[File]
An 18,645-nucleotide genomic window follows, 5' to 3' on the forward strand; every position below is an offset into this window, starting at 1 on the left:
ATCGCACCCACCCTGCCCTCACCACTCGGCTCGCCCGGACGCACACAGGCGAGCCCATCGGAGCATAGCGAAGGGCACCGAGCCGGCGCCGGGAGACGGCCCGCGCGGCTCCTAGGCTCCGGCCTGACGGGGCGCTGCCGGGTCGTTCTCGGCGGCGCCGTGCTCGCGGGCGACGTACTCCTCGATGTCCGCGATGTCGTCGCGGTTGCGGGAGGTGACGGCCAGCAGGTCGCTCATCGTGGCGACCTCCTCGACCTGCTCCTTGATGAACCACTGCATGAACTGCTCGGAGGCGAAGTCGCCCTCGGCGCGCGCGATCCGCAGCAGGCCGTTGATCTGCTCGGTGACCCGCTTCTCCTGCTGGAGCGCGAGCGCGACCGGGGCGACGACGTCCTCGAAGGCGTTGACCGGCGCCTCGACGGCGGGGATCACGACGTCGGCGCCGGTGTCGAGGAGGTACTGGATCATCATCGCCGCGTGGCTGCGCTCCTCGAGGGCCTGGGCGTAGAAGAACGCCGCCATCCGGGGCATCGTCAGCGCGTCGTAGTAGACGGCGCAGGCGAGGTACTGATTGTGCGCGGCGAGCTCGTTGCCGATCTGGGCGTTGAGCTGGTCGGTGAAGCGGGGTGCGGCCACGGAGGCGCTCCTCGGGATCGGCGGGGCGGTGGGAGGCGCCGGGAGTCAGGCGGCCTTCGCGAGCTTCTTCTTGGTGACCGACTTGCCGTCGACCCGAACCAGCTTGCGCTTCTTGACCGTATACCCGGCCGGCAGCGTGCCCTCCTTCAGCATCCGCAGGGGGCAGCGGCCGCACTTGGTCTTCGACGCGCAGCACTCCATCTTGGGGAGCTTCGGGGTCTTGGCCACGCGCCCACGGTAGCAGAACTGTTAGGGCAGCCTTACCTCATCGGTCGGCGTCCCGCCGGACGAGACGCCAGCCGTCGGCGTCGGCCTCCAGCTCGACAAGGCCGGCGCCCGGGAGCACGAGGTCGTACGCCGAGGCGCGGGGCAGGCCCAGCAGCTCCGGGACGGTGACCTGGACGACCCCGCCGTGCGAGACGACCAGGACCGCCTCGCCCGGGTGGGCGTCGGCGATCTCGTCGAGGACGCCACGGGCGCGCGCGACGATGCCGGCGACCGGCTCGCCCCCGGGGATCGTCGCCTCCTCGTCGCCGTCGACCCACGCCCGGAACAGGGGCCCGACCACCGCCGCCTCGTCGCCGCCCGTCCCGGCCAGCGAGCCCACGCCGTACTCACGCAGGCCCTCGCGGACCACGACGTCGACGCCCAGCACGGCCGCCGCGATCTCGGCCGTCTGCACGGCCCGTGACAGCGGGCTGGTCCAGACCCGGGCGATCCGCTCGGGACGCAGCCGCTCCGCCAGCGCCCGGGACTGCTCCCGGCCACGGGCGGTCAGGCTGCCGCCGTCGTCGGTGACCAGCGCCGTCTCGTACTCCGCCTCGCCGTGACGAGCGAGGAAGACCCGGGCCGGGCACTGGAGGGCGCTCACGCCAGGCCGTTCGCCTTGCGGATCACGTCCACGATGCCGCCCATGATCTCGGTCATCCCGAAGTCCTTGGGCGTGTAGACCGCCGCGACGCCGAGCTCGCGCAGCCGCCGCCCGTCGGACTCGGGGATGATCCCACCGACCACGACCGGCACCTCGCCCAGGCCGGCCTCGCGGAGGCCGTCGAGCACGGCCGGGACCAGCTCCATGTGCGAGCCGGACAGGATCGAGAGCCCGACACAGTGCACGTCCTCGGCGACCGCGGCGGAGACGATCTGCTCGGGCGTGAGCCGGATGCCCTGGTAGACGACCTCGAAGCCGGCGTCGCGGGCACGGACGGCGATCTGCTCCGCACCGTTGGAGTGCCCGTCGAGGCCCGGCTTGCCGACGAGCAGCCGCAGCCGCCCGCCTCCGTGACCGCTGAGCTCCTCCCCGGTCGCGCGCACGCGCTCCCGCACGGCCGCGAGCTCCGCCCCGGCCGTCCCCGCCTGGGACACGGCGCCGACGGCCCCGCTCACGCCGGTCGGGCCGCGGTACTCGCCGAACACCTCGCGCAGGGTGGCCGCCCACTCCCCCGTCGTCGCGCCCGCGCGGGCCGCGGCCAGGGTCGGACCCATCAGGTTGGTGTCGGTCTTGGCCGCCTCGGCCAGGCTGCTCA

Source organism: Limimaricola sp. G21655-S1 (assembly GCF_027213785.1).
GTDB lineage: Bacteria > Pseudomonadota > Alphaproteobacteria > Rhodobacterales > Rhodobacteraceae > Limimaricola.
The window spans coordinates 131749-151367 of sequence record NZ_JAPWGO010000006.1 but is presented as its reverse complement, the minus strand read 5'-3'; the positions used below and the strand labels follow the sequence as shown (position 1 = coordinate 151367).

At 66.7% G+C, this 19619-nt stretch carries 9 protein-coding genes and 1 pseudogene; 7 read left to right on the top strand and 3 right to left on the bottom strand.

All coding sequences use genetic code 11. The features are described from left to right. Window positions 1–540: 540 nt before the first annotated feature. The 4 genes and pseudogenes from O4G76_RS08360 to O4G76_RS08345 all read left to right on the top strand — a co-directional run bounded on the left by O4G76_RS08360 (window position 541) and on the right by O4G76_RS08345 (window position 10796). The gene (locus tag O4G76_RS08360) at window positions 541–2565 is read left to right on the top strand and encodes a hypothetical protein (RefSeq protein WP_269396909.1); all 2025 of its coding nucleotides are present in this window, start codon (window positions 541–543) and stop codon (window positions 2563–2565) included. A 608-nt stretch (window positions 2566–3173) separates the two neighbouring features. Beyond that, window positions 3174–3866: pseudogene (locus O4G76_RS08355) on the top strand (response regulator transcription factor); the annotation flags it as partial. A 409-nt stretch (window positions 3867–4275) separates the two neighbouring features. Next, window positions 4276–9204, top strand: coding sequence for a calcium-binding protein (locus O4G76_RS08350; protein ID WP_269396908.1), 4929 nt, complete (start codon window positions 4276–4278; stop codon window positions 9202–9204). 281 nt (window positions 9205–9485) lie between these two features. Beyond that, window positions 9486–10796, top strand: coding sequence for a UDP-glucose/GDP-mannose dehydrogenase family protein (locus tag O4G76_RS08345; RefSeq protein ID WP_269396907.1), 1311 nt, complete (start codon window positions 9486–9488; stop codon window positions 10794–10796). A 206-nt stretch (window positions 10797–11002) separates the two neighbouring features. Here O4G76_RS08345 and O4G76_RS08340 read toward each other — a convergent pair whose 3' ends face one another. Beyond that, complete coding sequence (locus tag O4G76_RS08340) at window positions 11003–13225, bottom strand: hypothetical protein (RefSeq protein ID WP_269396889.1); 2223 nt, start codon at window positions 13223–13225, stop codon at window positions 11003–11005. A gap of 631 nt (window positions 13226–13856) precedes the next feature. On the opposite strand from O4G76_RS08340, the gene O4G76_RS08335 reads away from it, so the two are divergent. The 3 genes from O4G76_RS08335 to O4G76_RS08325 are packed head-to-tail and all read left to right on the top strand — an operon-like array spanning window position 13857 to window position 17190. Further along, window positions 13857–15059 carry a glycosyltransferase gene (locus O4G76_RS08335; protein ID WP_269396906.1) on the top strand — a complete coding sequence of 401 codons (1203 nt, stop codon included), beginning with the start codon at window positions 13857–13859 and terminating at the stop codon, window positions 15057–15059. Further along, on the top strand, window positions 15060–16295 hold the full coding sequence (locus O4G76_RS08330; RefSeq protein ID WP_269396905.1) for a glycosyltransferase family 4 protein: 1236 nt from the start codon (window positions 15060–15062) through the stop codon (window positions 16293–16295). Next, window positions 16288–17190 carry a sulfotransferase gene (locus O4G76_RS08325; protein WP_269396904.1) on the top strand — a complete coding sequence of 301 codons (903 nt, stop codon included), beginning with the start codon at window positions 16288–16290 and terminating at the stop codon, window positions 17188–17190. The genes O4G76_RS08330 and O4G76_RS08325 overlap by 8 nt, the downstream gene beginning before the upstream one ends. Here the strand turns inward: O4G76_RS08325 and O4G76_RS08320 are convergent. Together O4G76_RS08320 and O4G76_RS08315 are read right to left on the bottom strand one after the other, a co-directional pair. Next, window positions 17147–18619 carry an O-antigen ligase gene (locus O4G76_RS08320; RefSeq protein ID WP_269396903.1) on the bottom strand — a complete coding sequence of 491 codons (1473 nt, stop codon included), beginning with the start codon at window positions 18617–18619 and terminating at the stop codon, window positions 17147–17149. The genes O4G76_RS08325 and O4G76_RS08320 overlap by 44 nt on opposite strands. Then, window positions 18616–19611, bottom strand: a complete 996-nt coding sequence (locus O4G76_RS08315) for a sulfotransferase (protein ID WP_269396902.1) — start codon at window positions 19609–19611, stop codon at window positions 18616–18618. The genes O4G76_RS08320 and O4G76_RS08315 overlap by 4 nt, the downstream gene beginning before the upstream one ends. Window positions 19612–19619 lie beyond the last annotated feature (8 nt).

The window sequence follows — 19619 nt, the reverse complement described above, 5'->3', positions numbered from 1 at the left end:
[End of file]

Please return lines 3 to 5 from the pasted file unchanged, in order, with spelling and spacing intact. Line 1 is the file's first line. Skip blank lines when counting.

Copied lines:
Source organism: Limimaricola sp. G21655-S1 (assembly GCF_027213785.1).
GTDB lineage: Bacteria > Pseudomonadota > Alphaproteobacteria > Rhodobacterales > Rhodobacteraceae > Limimaricola.
The window spans coordinates 131749-151367 of sequence record NZ_JAPWGO010000006.1 but is presented as its reverse complement, the minus strand read 5'-3'; the positions used below and the strand labels follow the sequence as shown (position 1 = coordinate 151367).